This is a play of immense uncertainty. Why do the witches appear to tell Macbeth about his future? Would he still become king if he didn’t murder his way into the position? Why is Lady Macbeth so steely before their crime, and what makes her unravel entirely after its completion? Can truth ever be discerned, when men are able to smile in spite of their malicious actions? Even the language of the play is confounding: “which is which;” “So foul and fair a day I have not seen;” the Porter’s speech on equivocation doesn’t resolve itself so much as peter out. People hear and see things, but the audience can never be sure if birds are crying, or if the Macbeths are jumping at shadows.

Bigot’s best work as a director comes in moments where characters fight the intangible. He is wise to have Macbeth grasp at a knife that does not exist, and then to have Mulhem whirl around the stage to keep from getting cut by his invisible foe. Likewise, the parade of kings that Macbeth sees under the tutelage of the witches happens in his mind’s eye, which allows the audience to take heed of his growing paranoia and psychosis. Moments such as these make for a hallucinatory experience. The audience is Macbeth’s ally throughout; he speaks to us more than anyone except his wife. But he also sees what we cannot, thus proving there is uncertainty in our relationship. Is Macbeth inspired by false prophecy? Is he mad? Or is he seeing true events that will come to pass? We can never know.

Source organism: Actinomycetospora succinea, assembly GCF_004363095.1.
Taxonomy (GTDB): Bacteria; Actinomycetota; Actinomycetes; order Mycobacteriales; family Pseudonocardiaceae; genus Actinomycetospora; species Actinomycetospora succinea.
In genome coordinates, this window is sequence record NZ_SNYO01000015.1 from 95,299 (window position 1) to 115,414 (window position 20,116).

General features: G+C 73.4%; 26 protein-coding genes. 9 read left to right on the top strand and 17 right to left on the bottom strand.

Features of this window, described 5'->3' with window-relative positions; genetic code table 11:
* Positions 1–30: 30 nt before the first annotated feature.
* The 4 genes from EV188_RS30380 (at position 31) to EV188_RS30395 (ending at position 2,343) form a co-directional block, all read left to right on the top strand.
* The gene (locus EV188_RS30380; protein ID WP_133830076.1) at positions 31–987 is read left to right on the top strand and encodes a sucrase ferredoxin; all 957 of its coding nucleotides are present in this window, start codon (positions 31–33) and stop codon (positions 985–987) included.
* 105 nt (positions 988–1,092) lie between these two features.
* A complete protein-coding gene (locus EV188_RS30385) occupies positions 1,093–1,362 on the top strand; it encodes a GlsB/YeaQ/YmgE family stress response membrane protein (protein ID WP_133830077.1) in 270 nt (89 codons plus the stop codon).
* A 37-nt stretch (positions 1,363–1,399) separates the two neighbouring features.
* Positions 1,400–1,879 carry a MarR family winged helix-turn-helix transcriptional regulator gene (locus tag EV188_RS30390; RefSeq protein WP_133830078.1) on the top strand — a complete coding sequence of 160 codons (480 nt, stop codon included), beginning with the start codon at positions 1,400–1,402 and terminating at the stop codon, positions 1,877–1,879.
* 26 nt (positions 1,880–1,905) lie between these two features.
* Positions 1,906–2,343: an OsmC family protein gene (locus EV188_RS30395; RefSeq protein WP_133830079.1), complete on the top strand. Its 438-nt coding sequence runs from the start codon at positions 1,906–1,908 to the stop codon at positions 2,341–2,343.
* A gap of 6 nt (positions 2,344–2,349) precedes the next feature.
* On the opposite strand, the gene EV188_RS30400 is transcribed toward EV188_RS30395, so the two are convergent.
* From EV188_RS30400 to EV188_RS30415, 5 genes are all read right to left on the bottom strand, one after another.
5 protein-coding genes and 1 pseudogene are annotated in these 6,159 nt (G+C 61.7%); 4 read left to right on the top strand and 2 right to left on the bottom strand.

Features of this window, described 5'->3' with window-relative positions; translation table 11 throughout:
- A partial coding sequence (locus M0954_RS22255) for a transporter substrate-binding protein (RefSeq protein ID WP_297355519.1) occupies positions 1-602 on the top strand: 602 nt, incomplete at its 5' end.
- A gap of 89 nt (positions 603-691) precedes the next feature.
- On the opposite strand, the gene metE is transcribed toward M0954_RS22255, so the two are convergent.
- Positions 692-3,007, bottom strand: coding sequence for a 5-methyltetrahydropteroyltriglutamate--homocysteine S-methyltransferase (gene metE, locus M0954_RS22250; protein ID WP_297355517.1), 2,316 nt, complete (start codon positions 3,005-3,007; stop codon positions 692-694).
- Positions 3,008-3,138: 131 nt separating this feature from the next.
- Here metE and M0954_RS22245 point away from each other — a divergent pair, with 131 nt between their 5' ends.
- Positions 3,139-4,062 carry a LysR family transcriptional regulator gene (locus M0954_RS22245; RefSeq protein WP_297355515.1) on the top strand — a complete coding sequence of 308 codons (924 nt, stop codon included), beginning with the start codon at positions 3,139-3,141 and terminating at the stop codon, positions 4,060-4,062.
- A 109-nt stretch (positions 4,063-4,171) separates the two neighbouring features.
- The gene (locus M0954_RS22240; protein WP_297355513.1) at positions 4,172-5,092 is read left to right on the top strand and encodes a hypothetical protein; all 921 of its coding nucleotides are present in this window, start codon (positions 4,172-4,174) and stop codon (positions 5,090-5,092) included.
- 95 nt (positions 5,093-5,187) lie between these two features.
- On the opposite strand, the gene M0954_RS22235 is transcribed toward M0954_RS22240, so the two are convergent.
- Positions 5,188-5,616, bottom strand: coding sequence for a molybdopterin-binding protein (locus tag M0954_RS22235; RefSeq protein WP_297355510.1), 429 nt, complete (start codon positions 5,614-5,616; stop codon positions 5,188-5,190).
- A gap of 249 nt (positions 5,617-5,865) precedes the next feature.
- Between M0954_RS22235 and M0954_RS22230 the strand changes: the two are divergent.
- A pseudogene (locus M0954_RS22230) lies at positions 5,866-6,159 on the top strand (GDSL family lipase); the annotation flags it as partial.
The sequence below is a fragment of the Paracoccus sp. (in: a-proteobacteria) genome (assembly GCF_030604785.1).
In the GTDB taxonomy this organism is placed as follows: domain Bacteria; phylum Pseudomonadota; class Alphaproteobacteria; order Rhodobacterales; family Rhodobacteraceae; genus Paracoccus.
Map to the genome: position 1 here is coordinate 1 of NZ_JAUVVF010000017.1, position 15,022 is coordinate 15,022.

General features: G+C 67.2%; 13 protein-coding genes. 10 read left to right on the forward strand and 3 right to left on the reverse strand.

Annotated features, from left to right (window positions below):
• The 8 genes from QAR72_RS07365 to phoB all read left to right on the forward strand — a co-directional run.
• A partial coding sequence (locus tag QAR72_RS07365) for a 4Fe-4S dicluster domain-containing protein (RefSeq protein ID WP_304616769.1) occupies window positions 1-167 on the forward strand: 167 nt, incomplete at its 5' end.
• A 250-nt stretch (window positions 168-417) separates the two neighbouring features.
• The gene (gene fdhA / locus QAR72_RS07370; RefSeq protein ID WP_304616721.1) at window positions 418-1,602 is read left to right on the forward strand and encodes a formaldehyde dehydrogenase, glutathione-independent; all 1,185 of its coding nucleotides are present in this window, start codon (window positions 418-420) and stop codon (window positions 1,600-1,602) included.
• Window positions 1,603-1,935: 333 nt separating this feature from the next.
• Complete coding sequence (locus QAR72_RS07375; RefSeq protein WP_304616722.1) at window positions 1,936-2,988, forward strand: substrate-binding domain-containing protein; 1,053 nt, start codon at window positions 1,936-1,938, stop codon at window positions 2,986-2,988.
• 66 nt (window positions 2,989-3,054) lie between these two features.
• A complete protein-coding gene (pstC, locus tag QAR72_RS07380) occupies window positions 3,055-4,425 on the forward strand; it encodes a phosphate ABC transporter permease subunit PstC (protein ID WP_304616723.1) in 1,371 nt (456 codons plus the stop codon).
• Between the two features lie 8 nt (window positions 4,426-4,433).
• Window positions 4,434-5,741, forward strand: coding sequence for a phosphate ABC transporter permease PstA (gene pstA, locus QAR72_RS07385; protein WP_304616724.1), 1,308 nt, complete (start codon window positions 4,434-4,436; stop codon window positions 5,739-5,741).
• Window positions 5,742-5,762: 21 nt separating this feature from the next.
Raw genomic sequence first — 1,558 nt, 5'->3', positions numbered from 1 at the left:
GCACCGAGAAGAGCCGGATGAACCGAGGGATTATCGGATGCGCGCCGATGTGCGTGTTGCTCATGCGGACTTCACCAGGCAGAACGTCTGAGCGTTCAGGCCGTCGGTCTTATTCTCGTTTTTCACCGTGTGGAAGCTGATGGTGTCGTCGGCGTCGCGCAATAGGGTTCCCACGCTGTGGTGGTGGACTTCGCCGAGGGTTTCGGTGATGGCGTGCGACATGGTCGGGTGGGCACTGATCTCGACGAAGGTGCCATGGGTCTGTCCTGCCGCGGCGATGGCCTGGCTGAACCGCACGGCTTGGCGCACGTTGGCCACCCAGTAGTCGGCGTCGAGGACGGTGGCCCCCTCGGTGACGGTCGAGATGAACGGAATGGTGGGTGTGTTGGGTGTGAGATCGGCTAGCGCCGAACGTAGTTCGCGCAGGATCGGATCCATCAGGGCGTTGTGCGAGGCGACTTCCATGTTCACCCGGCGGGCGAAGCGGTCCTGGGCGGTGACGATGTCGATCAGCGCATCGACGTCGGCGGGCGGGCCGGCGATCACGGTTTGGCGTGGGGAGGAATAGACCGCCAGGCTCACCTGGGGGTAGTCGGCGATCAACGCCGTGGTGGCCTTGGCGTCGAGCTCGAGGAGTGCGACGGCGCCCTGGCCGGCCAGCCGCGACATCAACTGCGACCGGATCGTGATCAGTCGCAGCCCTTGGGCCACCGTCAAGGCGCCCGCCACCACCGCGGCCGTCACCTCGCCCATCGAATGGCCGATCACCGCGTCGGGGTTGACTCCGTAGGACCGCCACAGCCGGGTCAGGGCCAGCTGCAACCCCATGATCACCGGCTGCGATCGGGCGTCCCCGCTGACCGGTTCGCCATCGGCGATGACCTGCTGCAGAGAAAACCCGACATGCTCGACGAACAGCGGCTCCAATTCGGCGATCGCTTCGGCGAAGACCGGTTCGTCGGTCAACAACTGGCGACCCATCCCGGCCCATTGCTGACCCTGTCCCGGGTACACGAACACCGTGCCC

This production falters in its grander visual elements. The witches lipsync a Diamonds’ song early on in the play, and Lady Macbeth drags her fingers across a curtain sinsterly, all before performing a dance of her own and reading about Macbeth’s possible future. At other moments, she and Macbeth smile robotically while entertaining guests. Some of these flourishes underline the false faces of the characters, but more often, the sights and sounds put Macbeth in inverted commas. We are watching a production of “’Macbeth,’” not your run of the mill “Macbeth.” But the spectacle rarely informs the audience. Rather it draws the play out to a two hour forty-five minute run time that taxed my good will as an audience member. I also sense that visuals took precedence over looking at the thesis and antithesis in the verse. Rarely have I understood so little of what actors were saying in a Shakespeare play.

I should single out the performances that imbue the play with high stakes and deep meaning. Beyer as Banquo is recognizably human, and his command of poetry helps the audience see the rock and hard place he is stuck between as Macbeth’s rival. Hayes is remarkable as Lady Macduff late in the play. She does not overplay her grief or underplay the danger she is in; she focuses on her son, and her death sticks with the audience once she is gone. Mulhem has a great voice, but his increasingly erratic Macbeth made it hard to follow his thought patterns, especially in the “sound and fury” soliloquy. Stimpson located an intriguing fear in Lady Macbeth early on that vanished before her death, and I was sad to see her insecurity go unexplored.